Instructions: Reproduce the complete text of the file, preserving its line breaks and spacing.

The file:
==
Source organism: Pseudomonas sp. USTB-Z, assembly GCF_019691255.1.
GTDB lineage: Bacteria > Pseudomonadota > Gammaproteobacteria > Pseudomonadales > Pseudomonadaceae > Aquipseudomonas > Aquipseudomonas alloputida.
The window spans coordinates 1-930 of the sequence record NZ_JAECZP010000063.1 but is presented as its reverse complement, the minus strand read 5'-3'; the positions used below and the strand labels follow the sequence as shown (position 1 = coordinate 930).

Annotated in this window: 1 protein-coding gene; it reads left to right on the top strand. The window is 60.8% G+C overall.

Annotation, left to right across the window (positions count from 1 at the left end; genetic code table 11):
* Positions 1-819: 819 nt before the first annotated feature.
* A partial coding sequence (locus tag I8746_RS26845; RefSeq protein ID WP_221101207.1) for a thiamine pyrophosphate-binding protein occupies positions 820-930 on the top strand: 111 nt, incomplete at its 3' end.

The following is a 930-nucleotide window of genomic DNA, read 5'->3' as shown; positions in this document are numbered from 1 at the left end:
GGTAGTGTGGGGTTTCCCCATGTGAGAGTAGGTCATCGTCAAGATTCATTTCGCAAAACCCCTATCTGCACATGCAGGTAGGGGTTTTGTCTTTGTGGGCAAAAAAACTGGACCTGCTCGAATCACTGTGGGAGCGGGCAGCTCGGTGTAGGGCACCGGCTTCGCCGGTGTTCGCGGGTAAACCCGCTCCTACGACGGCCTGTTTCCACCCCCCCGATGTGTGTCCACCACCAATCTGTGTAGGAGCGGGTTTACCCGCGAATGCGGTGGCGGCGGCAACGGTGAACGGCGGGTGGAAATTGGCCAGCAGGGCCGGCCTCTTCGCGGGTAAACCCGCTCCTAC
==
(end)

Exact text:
Source organism: Pseudomonas sp. USTB-Z, assembly GCF_019691255.1.
GTDB lineage: Bacteria > Pseudomonadota > Gammaproteobacteria > Pseudomonadales > Pseudomonadaceae > Aquipseudomonas > Aquipseudomonas alloputida.
The window spans coordinates 1-930 of the sequence record NZ_JAECZP010000063.1 but is presented as its reverse complement, the minus strand read 5'-3'; the positions used below and the strand labels follow the sequence as shown (position 1 = coordinate 930).

Annotated in this window: 1 protein-coding gene; it reads left to right on the top strand. The window is 60.8% G+C overall.

Annotation, left to right across the window (positions count from 1 at the left end; genetic code table 11):
* Positions 1-819: 819 nt before the first annotated feature.
* A partial coding sequence (locus tag I8746_RS26845; RefSeq protein ID WP_221101207.1) for a thiamine pyrophosphate-binding protein occupies positions 820-930 on the top strand: 111 nt, incomplete at its 3' end.

The following is a 930-nucleotide window of genomic DNA, read 5'->3' as shown; positions in this document are numbered from 1 at the left end:
GGTAGTGTGGGGTTTCCCCATGTGAGAGTAGGTCATCGTCAAGATTCATTTCGCAAAACCCCTATCTGCACATGCAGGTAGGGGTTTTGTCTTTGTGGGCAAAAAAACTGGACCTGCTCGAATCACTGTGGGAGCGGGCAGCTCGGTGTAGGGCACCGGCTTCGCCGGTGTTCGCGGGTAAACCCGCTCCTACGACGGCCTGTTTCCACCCCCCCGATGTGTGTCCACCACCAATCTGTGTAGGAGCGGGTTTACCCGCGAATGCGGTGGCGGCGGCAACGGTGAACGGCGGGTGGAAATTGGCCAGCAGGGCCGGCCTCTTCGCGGGTAAACCCGCTCCTAC